Alexander Palace Forum

Discussions about the Imperial Family and European Royalty => The Myth and Legends of Survivors => Topic started by: AGRBear on October 26, 2004, 11:32:32 AM

Title: Anastasia Inheritance Would Have Been What?
Post by: AGRBear on October 26, 2004, 11:32:32 AM
Since I haven't any idea what was left of Anastasia's inheritance, if she had lived  what would she have inherited that was kept out of the hands of the Bolsheviks?
OR
If Anna Anderson or another claimant had proven in court they were the children of Nicholas II and Alexandra,  what would they have gain in money, jewels, lands, stocks "in" or "outside" of Russia by the late 1920s?

Reason I'm asking is because,  last night  I watched  a program about the Royal Jewels of England's Queen Elisabeth and other royals and saw how much some of these jewels were worth.   Just one tiria was worth a mint which was enough for most of us to live nicely for the rest of our lives.  There was talk about some jewels having been Russian that had been inherited.

For those who have doubts about there being a conspiracy,  it seems just a couple of huge diamonds worth millions might have been a motive.

AGRBear
Title: Re: Anastasia Inheritance Would Have Been What?
Post by: Forum Admin on October 26, 2004, 11:40:56 AM
Each GD had an account in Germany with some money in it, in their own name. Not a huge fortune. I don't have The Lost Fortune of the Tsar right with me, but I remember it was a couple hundred thousand dollars each. Alix had some family property in Hesse, which was hers. Thats about IT. The only jewelry that left of any  importance belonged to MF.

The rest of the "money" outside Russia was governmental and NOT personal property of Nicholas so any claimant could not touch it. Money was never really a major motive IN FACT, though I can understand that someone outside the family might think it WAS...another reason to me that claimants were fakes.
Title: Re: Anastasia Inheritance Would Have Been What?
Post by: AGRBear on October 26, 2004, 11:47:38 AM
Did Nicholas II's mother have jewels a claimant would have inherited?

AGRBear

PS  Just remembered I had just purchased the book LITTLE MOTHER OF RUSSIA by Coryne Hall.  Flipped a few pages to find the possible mention of how much the Dowager was worth at her death.  

p. 348 there is mention of the "box"....  I then remembered this box which the Dowager kept under her bed and in it were jewels.  She had refused to sell any to support herself and thought her relatives could afford to support her through her last years and there was no need to sell her jewels.  

"She worried increasngly about her jewel box.  At Amalieborg it was kept under her bed and sometimes it was brought out so that she could run her fingers through some of the magnifient pieces."  "Finally, Amdrup was given a safe with two keyes; one for himself and one for Dagmar's dresser.  The contents were frequestnly checked."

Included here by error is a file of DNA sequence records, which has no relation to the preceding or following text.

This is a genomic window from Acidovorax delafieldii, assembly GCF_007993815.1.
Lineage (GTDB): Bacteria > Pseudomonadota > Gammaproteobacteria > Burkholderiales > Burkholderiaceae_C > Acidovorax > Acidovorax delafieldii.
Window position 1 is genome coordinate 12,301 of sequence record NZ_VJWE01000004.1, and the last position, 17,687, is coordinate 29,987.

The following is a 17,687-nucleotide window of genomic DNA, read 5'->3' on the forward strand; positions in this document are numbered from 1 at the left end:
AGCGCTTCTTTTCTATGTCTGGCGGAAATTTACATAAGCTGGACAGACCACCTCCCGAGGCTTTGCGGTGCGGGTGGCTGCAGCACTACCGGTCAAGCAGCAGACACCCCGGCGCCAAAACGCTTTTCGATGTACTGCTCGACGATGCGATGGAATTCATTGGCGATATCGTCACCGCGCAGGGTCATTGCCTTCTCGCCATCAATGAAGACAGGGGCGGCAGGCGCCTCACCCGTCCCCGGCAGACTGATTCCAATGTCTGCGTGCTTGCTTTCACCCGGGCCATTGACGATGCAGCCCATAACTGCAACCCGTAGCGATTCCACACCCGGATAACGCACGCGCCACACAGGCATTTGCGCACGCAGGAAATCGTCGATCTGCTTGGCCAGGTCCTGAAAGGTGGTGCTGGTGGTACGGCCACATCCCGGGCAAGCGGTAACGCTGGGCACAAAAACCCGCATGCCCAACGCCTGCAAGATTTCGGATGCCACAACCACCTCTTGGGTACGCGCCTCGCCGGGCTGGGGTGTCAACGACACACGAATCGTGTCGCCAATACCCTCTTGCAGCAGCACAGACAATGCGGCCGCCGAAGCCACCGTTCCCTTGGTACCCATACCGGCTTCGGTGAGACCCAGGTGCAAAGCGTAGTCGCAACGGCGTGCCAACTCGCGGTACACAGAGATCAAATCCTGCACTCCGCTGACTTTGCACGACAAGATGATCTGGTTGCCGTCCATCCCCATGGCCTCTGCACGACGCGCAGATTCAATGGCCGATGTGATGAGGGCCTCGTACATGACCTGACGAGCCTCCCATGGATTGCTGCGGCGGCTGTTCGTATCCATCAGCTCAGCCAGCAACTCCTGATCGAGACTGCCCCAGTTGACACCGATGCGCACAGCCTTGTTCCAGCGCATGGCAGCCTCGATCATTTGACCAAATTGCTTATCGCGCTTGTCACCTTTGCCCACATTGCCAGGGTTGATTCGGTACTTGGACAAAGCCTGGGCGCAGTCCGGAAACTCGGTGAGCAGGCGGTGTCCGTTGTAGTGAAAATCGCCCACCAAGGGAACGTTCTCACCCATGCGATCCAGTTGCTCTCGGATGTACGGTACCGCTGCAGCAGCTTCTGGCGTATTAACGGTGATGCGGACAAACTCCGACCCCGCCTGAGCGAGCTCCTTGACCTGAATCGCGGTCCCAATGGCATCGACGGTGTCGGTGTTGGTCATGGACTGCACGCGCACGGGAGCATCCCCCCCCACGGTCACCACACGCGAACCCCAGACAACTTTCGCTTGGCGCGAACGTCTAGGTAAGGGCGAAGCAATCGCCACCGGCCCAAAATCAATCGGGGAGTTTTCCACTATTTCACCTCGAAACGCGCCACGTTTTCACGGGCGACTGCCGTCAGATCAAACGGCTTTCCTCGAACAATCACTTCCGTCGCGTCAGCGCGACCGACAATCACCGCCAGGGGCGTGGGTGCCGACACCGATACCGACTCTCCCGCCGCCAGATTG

Her reply to those begging for their share before the Dowager passed away they were told by her  [p. 348-9]:  "You will have all of it when I am gone."

Then it goes on to say that Russia had sent her a letter and two watercolours by GD Olga....

13 Oct 1928 the Dowager Empress died.

What was her worth when she died, including the watercolours and who received what and what was it's worth?

AGRBear
Title: Re: Anastasia Inheritance Would Have Been What?
Post by: Forum Admin on October 26, 2004, 11:58:42 AM
no, because Olga and Xenia also left. As daughters, they would inherit everything from MF before a grand daughter, unless MF made a will otherwise
Title: Re: Anastasia Inheritance Would Have Been What?
Post by: AGRBear on October 26, 2004, 12:12:40 PM
I believed the Dowager Empress believed 'till her death that Nicholas II and GD Michael were alive.

With this in mind, would the jewels had gone to Nicholas II who would have passed them to his daughters or would they still have gone to the Dowager's daughters in any case?

AGRBear
Title: Re: Anastasia Inheritance Would Have Been What?
Post by: Forum Admin on October 26, 2004, 12:26:44 PM
Without a will, it wouldnt matter what MF thought. The LAW decides inheritance without a will and am sure the Court would have declared N dead, as I believe was actually done. Nothing for the grandchildren without a will otherwise. period
Title: Re: Anastasia Inheritance Would Have Been What?
Post by: AGRBear on October 26, 2004, 12:36:44 PM
Okay,  so,  was there a will?

AGRBear
Title: Re: Anastasia Inheritance Would Have Been What?
Post by: LisaDavidson on October 26, 2004, 09:54:39 PM
Yes, there was a will. It left her remaining assets after gifts to those who looked after her to surviving daughters Xenia and Olga.

For everyone who says MF did not believe her sons were dead, please consider that she left nothing to Nicholas, nothing to Michael and nothing to their descendants. This, even though she knew Michael's son was living in France. I think this is much stronger evidence of her state of belief than anything Alexander Mikhailovich or others have written. If she really believed they were not dead, why then did she "disinherit" them?
Title: Re: Anastasia Inheritance Would Have Been What?
Post by: AGRBear on October 27, 2004, 12:36:21 AM
I'm sure the lawyers wrote the will who believed Nicholas II and GD Michael  were dead.

I doubt they would have allowed otherwise.

However, her keeping the box of jewels till the end shows me that as long as she held them she could  hand them to her sons who would surely need them since so much was lost.

AGRBear

Title: Re: Anastasia Inheritance Would Have Been What?
Post by: LisaDavidson on October 27, 2004, 01:06:46 AM